PCNZ Property Industry Awards Magazine 2021

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PROPERTY COUNCIL NEW ZEALAND RIDER LEVETT BUCKNALL

PROPERTY INDUSTRY AWARDS

MAGAZINE

FUTURE FOCUS

FOR PEOPLE & PLANET

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OF THE COUNTRY’S MOST

INNOVATIVE BUILDINGS

$10.90 INC GST


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Bringing imagination to life

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The exceptional standard of entries this year reflects the impressive adaptation and transformation across all property sectors. The 2021 finalists are commended for their outstanding contribution to their communities, stakeholders and the broader body of knowledge that advances our industry.

RLB.com


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1 Flare Bar, SkyCity Auckland 2 University of Auckland – Waiparuru Hall 3 Auckland High Court Refurbishment 4 University of Auckland Student Union Buildings B311-B312 5 University of Auckland Park West 6 Foodstuffs North Island, Auckland 7 Wellington East Girls College 8 Middlemore Hospital Tiaho Mai Acute Mental Health Unit, Auckland 9 SkyCity VIP Gaming, Auckland 10 Fisher & Paykel Healthcare, Auckland 11 Eccles Building, Dunedin 12 PwC Tower, Commercial Bay, Auckland 13 Food Republic, Auckland 14 CIAL AgriExport Precinct, Christchurch 15 Basin Reserve Museum Stand, Wellington 16 Stonefields School, Auckland 17 Te Hono – New Plymouth Airport Terminal 18 Rotorua Regional Airport 19 Christchurch Hospital Waipapa


The journey to a better space We’re working hard to make all of our new developments carbon neutral and 5 Star Green Star. Because sustainability’s not only good for New Zealand, it’s good for business.


Find out more: 0800 375 6060 SustainableGoodman.co.nz


Introduction

ABOUT THE AWARDS T

he Property Council New Zealand Rider Levett Bucknall Property Industry Awards are unique in that they recognise not just innovative design and construction, but also assess nominees on their economic and social contribution, sustainability, vision and owner and user satisfaction. Competition for the 2021 Supreme Award was fierce, with 109 properties in the running from around the country, culminating in New Zealand’s largest gala dinner with nearly 1600 guests gathered at Spark Arena, Auckland.

More than just another property, our award winners create communities, crafting spaces for New Zealanders to live, work and play.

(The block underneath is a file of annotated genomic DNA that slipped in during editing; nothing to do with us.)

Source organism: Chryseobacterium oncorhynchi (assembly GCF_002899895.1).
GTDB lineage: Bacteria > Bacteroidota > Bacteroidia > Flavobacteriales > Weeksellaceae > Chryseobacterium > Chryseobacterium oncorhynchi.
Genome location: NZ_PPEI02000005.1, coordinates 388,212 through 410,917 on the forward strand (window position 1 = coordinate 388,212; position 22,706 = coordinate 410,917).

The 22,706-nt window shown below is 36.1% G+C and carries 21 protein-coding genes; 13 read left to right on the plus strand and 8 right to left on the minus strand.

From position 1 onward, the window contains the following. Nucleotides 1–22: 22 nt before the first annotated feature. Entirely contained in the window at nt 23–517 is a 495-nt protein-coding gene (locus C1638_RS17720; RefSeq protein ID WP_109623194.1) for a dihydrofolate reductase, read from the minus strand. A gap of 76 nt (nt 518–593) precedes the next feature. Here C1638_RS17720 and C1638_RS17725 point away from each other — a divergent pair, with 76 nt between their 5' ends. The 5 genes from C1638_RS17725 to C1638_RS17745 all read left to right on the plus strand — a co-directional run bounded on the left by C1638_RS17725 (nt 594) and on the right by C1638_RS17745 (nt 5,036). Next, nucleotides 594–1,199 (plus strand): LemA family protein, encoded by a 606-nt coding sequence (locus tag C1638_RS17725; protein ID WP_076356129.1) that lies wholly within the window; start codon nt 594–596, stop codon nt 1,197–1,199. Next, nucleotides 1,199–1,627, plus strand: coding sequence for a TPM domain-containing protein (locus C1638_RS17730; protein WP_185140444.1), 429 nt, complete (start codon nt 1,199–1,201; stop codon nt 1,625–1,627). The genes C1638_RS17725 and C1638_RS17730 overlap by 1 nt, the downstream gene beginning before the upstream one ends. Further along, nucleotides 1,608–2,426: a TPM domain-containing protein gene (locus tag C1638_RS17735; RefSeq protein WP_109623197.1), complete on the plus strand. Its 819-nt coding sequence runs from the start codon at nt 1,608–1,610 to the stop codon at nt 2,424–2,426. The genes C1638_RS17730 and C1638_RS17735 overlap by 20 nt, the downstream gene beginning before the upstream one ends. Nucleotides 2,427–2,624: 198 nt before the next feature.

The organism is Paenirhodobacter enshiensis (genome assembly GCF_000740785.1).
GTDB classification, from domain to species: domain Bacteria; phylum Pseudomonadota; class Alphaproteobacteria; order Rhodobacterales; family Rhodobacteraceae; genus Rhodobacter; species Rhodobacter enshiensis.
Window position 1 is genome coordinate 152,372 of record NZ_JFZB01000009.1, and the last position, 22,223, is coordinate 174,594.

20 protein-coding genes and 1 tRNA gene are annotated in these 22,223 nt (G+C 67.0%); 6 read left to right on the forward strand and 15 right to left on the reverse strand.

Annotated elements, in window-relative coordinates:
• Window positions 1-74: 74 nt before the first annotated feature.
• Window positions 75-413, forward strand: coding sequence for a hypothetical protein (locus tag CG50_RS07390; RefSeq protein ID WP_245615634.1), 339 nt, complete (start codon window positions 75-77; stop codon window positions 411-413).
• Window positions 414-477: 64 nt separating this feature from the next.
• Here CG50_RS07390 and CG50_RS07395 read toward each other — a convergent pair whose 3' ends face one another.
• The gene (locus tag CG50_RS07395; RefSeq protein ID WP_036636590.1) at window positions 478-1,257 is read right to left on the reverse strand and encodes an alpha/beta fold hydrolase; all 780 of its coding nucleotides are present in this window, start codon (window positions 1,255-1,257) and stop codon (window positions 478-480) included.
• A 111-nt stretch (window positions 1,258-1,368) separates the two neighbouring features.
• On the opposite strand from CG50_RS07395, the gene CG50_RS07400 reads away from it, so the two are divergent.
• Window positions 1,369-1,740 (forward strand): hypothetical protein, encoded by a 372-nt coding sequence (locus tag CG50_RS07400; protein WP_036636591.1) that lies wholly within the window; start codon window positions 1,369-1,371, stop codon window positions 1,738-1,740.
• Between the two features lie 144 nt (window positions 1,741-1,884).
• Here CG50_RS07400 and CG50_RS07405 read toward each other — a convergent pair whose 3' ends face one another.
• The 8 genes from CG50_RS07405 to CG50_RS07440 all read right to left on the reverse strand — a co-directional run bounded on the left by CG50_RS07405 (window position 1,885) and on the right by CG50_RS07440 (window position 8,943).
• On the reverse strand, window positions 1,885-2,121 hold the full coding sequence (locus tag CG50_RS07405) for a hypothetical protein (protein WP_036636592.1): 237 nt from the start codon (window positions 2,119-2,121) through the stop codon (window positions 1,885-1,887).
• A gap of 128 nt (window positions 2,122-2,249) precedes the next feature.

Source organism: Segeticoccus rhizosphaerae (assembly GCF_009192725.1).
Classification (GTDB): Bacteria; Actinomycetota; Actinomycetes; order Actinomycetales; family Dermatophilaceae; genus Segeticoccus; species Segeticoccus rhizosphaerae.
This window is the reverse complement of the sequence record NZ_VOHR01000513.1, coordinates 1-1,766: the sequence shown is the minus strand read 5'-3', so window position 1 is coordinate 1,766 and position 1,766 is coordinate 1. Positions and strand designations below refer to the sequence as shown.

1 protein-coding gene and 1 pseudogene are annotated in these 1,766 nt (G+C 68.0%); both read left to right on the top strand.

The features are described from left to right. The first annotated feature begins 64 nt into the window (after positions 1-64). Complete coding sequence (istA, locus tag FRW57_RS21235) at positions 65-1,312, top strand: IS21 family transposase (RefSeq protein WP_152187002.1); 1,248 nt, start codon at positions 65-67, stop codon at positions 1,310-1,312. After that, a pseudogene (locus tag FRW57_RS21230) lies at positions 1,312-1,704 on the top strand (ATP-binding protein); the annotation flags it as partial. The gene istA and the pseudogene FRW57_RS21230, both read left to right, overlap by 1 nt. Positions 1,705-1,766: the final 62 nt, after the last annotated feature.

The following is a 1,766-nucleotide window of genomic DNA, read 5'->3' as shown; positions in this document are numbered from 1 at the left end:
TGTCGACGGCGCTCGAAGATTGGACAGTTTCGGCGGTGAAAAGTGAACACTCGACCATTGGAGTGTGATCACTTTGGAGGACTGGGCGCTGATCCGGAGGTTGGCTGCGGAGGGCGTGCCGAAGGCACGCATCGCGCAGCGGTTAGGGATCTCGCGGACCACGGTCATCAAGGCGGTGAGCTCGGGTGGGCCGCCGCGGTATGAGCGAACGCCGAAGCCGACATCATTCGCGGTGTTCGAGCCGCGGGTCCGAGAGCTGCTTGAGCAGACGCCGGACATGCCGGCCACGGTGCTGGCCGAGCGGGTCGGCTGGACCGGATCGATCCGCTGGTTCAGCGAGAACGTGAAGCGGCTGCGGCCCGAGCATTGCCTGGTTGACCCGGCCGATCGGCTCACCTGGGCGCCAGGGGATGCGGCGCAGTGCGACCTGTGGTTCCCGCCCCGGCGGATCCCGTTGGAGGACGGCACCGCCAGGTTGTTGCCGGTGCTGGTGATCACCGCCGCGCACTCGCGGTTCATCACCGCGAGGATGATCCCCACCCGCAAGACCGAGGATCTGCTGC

THE JUDGING PROCESS Submissions are assessed on the following principles:

PROPERTY INDUSTRY AWARDS 2021

• • • • •

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Economic and financial criteria Project vision and innovation (includes degree of difficulty) Design and construction Owner and user satisfaction Sustainability and efficiency of operation

This year, there are 10 award categories and one Supreme Award winner:

• Kāinga Ora – Homes and Communities Community and Affordable Housing Property Award • Greenstone Group Education Property Award • RCP Commercial Office Property Award • Holmes Group Tourism and Leisure Property Award • Templeton Group Multi-Unit Residential Property Award • Yardi Retail Property Award • CBRE Industrial Property Award • Warren and Mahoney Civic, Health and Arts Property Award • Naylor Love Heritage and Adaptive Reuses Property Award • Resene Green Building Property Award • Rider Levett Bucknall Supreme Award

+ MERIT is awarded to properties that the judges deem to have ‘something special’ about the way in which the development or project was undertaken. There may be multiple Merit Award winners in each category.

+ EXCELLENCE awards are presented to properties that are

deemed to be among the best in their chosen category, and that symbolise excellence within the property industry across all aspects of the evaluation. There may be multiple Excellence award winners in each category.

+ BEST IN CATEGORY winners are awarded where a property

stands out as the ‘best of the best’ against the other entries in their category. There is only one Best in Category Award winner in each category, with these properties also in the running for the overall Supreme Award.


A GLITTERING AFFAIR

The property industry's annual awards night is not just about acknowledging beautiful buildings and deserving projects. It’s also an excuse for a lavish event. Last year’s was no exception. Held in Auckland’s Spark Arena, the Property Council New Zealand Rider Levett Bucknall Industry Awards attracted the industry's best for a night of celebration and revelry.